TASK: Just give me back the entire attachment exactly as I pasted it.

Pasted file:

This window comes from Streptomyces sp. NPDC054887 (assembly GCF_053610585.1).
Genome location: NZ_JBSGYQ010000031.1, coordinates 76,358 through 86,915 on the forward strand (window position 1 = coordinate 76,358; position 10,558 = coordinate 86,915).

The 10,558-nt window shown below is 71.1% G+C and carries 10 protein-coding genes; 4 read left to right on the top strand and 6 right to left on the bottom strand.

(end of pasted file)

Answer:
This window comes from Streptomyces sp. NPDC054887 (assembly GCF_053610585.1).
Genome location: NZ_JBSGYQ010000031.1, coordinates 76,358 through 86,915 on the forward strand (window position 1 = coordinate 76,358; position 10,558 = coordinate 86,915).

The 10,558-nt window shown below is 71.1% G+C and carries 10 protein-coding genes; 4 read left to right on the top strand and 6 right to left on the bottom strand.